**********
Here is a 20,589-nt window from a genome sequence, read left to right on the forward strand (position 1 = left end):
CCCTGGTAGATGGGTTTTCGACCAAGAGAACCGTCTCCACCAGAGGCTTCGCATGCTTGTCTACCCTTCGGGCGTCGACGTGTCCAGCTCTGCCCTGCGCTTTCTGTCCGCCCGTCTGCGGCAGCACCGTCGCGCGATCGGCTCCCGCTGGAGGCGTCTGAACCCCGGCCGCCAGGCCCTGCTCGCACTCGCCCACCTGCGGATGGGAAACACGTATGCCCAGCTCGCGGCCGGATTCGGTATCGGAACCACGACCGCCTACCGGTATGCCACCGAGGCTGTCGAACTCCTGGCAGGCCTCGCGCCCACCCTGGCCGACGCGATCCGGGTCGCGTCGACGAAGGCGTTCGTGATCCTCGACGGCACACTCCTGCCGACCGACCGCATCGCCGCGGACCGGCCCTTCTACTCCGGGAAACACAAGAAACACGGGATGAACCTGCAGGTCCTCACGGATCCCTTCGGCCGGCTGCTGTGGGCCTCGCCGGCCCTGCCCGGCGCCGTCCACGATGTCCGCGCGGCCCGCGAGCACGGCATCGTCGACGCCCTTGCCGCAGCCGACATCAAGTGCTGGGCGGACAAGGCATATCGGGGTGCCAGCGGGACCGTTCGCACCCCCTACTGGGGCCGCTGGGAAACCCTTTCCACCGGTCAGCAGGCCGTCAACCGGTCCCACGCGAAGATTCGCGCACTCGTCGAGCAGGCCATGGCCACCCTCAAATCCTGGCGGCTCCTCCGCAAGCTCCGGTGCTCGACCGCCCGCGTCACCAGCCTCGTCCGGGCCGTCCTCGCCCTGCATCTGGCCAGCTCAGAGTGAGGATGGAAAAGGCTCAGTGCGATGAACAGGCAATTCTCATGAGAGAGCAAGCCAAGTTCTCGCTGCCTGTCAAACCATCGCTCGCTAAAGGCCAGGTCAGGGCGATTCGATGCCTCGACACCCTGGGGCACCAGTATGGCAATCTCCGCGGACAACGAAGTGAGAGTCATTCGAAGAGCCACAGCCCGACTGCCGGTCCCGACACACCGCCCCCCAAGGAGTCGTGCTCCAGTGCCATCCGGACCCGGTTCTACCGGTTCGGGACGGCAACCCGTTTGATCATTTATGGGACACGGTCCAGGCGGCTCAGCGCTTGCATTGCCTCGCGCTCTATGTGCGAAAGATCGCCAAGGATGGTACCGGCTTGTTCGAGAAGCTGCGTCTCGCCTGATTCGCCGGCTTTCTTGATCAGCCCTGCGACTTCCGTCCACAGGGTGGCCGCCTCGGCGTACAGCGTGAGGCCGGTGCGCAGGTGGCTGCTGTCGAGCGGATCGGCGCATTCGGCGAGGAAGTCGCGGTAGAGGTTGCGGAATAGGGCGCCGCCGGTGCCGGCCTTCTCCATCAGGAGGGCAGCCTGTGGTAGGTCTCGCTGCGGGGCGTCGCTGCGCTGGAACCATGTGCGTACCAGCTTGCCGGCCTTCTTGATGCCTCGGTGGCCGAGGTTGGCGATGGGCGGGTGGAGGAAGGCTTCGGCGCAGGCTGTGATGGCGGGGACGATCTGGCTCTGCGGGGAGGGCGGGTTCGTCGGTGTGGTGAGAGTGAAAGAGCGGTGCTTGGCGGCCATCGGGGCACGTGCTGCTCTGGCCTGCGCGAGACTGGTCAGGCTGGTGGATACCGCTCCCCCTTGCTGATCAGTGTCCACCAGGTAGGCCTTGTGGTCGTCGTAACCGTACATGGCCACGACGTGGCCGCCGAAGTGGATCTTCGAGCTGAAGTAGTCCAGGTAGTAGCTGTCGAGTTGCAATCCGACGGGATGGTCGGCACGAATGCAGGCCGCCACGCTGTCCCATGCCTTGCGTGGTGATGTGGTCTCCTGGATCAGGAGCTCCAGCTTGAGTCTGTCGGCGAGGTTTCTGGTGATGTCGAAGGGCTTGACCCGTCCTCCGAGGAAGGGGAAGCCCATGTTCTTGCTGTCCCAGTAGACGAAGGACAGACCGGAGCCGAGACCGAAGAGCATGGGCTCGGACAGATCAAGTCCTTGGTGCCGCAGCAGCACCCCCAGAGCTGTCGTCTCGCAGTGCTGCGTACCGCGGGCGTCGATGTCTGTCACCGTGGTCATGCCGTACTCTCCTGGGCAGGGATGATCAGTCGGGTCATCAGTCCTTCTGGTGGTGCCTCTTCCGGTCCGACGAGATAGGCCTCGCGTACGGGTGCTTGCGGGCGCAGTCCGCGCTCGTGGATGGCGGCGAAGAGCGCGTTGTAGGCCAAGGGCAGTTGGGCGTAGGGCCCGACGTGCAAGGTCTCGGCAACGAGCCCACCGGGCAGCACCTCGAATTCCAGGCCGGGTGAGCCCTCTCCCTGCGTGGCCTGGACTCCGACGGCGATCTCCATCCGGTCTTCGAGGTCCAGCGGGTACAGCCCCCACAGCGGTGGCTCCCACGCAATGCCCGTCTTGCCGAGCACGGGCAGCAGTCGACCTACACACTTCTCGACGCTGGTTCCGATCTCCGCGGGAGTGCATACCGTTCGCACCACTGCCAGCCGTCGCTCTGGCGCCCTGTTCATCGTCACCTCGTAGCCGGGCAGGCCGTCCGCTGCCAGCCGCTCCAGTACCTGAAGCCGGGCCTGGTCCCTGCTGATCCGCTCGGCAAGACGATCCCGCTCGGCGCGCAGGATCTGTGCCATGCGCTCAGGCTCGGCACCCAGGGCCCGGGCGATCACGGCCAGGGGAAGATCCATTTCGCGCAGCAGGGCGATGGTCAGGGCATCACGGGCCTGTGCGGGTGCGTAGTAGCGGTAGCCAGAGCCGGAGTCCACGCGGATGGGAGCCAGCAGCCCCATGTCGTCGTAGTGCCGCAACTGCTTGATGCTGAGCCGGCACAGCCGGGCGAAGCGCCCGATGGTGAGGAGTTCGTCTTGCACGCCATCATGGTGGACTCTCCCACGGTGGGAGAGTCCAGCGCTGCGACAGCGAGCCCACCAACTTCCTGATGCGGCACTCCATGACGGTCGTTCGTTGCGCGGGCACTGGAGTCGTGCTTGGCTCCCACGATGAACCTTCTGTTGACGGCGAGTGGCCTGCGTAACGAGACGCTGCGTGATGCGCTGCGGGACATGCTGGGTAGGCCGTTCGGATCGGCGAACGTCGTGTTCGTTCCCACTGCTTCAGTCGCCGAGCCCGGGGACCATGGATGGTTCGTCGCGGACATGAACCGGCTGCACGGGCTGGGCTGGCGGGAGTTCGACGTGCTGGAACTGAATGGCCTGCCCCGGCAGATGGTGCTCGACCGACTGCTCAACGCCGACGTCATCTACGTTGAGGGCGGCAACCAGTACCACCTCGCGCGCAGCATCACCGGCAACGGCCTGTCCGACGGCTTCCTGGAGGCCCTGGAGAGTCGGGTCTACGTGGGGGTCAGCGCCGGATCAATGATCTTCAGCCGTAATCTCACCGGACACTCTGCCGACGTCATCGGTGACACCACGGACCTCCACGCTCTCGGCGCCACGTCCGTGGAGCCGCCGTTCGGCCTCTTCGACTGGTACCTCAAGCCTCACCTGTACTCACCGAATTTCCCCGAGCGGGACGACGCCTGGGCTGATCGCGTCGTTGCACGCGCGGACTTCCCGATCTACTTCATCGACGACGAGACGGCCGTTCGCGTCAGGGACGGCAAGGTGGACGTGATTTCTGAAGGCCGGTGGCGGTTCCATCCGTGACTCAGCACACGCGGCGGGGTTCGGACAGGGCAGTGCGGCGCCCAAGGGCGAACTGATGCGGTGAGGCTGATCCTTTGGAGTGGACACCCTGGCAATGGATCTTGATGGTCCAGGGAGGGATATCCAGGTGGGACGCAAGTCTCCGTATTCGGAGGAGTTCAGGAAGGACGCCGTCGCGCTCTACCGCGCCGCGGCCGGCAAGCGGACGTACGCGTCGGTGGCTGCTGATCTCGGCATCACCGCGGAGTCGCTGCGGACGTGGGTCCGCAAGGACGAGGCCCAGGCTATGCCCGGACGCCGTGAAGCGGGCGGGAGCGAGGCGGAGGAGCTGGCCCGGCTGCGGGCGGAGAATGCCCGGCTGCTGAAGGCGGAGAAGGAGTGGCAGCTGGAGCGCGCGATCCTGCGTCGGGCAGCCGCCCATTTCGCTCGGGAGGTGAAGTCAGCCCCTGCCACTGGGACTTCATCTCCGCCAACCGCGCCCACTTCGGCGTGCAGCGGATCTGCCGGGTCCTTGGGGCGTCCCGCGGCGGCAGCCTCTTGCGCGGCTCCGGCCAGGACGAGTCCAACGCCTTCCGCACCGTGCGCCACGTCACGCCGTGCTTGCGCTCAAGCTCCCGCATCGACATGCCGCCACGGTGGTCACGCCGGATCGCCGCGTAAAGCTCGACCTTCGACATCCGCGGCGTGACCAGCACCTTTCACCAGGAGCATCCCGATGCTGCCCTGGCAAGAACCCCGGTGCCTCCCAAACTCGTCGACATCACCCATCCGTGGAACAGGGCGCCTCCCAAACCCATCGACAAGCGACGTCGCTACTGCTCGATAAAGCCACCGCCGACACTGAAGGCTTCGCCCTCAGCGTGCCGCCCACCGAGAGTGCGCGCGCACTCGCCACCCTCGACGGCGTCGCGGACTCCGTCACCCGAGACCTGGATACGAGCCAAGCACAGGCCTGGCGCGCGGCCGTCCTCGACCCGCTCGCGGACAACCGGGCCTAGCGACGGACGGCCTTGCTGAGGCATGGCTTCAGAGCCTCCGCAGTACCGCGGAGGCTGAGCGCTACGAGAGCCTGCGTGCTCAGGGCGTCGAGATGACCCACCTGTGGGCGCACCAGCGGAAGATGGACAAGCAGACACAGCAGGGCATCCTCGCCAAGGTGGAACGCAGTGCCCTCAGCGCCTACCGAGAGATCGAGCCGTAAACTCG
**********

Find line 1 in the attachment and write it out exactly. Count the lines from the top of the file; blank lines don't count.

Here is a 20,589-nt window from a genome sequence, read left to right on the forward strand (position 1 = left end):